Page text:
From its ads, director Emilio Aragon's adventure drama
A Night in Old Mexico seems limp and unpromising -- it looks like one of those limited-release efforts financed solely on the basis of casting, and that have a way of cropping up, dying, and fading into the woodwork (per or Looking for Palladin ). This may happen to Bloodworth Mexico -- it is getting issued to only a handful of theaters, and all bets are off on how many people will actually see it -- but the film is undeserving of that obscurity. It isn't any sort of masterpiece -- the final act in particular feels like one long mistake -- but it has a surprising number of good things in it that make it worth seeing, and foremost among them is a robust, scene-chewing performance by that all-American perennial, Robert Duvall. Duvall stars as Red Bovie, an 83-year-old Texas rancher facing bankruptcy and foreclosure. On the day when he's slated to be shipped off to a retirement community, he loads a handgun and puts it to his temple, changes his mind at the last minute, and then discovers that his estranged grandson Gally ( Jeremy Irvine) has turned up to express an interest in working on the property. Meanwhile, a nearby drug deal leads to violence and bloodshed, and sends two psychopaths on the lam with 150,000 dollars. That afternoon, Red and Gally prepare for the move to the senior center, but Red suddenly guns the accelerator of his car and takes off. The pair head down to Mexico for a last-ditch thrill ride, and along the way, cross paths with the two thugs, who end up hitching a ride with them. The premise of an old blowhard fantasizing about life as a tough hombre and getting to live that out is a familiar one, albeit entirely welcome. There are traces of Louis Malle and John Guare's , as well as Duvall's characterization in Atlantic City Assassination Tango -- though the tone here isn't as twee as the former or as manically eccentric as the latter. In Night, the conceit works. One of the movie's sly pleasures is the willingness of the script (by Lonesome Dove scribe William D. Wittliff) to conscientiously dodge clichés time and again. For instance: During Red's suicide scene -- where he desperately prays to God out loud and tries to make a deal for a second chance -- it would have been so facile for Gally to burst in as a magical "answer" to Red's prayers. But this doesn't happen. And it would have been equally predictable and lackluster for the presence of the two psychopaths to put Red and Gally's lives in immediate danger. But this also doesn't happen as we expect it to -- not exactly. Nor does the female presence of the story ( Angie Cepeda as Latina stripper Patty Wafers) strike up an expected love affair with Gally; the screenplay is too smart for that. This sort of unpredictability gives the first hour or so of the movie a refreshingly off-center quality, and redirects the focus of the screenplay from a violent, formulaic crime thriller with an erotic edge to a study of the shifting relationships of the central characters. The film's thematic focus involves Red's tortured family history. Outwardly, he's a tough, foul, and ornery old buzzard, a man who resists any emotional connection. (When Gally declares, "I'm your grandson," his only response is to curse.) Gally, too, is basically a lonely character, whose appearance at Red's farm betrays a desperate need for family. One of the main transitions of the drama, then, involves the two men's capacity to gradually drop their impenetrable armor and forge a bond that reaches across the generational gap. This builds to an inspired scene of mutual recriminations, in which underlying motivations emerge with great, naked force. That depth is what gives the movie resonance, and lifts it out of the realm of predictability and to the level of something more special. At that point, the crime elements of the story become totally superfluous; it would have made more sense for Wittliff and Aragon to drop the violence and thuggery and end the story on a more peaceful note between Red, Gally, and Patty. Unfortunately, they do not -- perhaps due to commercial considerations -- and as such, the last act is a 20-minute misstep. The ending is filled with silly chase scenes and shootouts that not only stretch the movie's credibility to the breaking point, but carry it far afield of its actual purpose. And Gally's final responses to Red aren't simply illogical, but cut against the entire grain of his arc. Still, as mentioned, Duvall's work is really something to behold; it's a courageous, unrestrained evocation, and the Oscar winner is clearly having a ball with this role. Wittliff not only gave the iconic performer a dynamic character to work with, but supplied Red with an acid mouth and crackling, wiseass dialogue that provides numerous belly laughs, as when the old cowboy confronts a heavyset Mexican gangster with a barrage of petulant insults and acrimonious potshots. (When the hood asks him, "Which river do you want to cross?" he shoots back with, "The River Nile, you ignorant son of a bitch!") Duvall gives this picture lift and buoyancy, and helps it transcend its weaknesses; watching him do his thing onscreen makes one deliriously happy.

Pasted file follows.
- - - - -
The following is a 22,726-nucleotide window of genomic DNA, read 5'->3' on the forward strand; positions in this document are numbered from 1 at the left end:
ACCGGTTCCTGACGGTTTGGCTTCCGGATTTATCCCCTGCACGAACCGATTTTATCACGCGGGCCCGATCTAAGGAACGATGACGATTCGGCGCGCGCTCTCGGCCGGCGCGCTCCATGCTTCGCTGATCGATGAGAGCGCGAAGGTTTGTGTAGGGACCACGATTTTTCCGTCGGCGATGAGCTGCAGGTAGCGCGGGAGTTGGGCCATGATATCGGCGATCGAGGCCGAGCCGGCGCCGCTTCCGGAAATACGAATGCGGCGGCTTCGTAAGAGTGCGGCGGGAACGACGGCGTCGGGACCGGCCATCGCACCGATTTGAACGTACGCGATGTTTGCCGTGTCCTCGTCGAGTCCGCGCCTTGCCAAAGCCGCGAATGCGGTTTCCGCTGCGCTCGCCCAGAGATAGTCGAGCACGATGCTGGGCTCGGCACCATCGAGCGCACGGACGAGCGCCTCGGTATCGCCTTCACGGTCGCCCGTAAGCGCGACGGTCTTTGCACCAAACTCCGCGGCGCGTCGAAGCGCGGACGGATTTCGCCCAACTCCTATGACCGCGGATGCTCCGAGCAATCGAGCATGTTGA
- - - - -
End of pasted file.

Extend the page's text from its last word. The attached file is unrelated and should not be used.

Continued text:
All Movie Guide - Nathan Southern